Hanseatic Brick Gothic architecture, dating from the formation of the Hanseatic League in cities around the Baltic Sea in medieval times, encompasses a variety of styles. In an area lacking natural stone, the art of firing clay blocks and using them for the construction of public buildings and religious structures, was developed. Over time the use of brick patterns and varying colors of bricks, along with statuary, emerged to decorate the brick building facades. The style was used through the first decades of the 20thC.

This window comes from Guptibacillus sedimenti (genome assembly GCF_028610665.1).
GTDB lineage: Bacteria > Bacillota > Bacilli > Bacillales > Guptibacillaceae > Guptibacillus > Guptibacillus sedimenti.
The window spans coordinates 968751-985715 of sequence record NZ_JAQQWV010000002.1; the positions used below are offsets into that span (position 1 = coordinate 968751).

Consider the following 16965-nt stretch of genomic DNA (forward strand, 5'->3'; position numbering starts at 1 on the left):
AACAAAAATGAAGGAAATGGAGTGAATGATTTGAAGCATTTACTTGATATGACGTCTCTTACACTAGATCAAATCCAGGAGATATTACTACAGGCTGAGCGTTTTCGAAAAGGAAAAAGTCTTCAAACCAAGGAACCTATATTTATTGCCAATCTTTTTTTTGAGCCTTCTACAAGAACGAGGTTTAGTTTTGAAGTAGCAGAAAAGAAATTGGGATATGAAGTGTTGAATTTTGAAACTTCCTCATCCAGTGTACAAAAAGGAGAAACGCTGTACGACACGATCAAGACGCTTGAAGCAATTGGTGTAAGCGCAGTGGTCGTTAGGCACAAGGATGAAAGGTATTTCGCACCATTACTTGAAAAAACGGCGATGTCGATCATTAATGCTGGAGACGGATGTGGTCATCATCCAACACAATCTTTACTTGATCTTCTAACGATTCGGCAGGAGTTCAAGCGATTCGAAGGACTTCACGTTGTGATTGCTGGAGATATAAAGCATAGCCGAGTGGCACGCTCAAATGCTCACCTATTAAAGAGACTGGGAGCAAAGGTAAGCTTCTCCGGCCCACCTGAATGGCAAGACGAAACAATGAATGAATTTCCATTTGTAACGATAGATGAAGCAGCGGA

Brick Expressionist architecture was employed mostly in the 1920's in Northern Germany, the Ruhr area, & the Netherlands. The style is known for its decorative facades achieved through the setting of bricks in patterns; rough, angular or pointy elements; and the use of clinker bricks for variety of color. Horizontal brick courses that alternate between protruding and being slightly recessed are another common feature. The style also included numerous Expressionist sculptures mounted on the facade.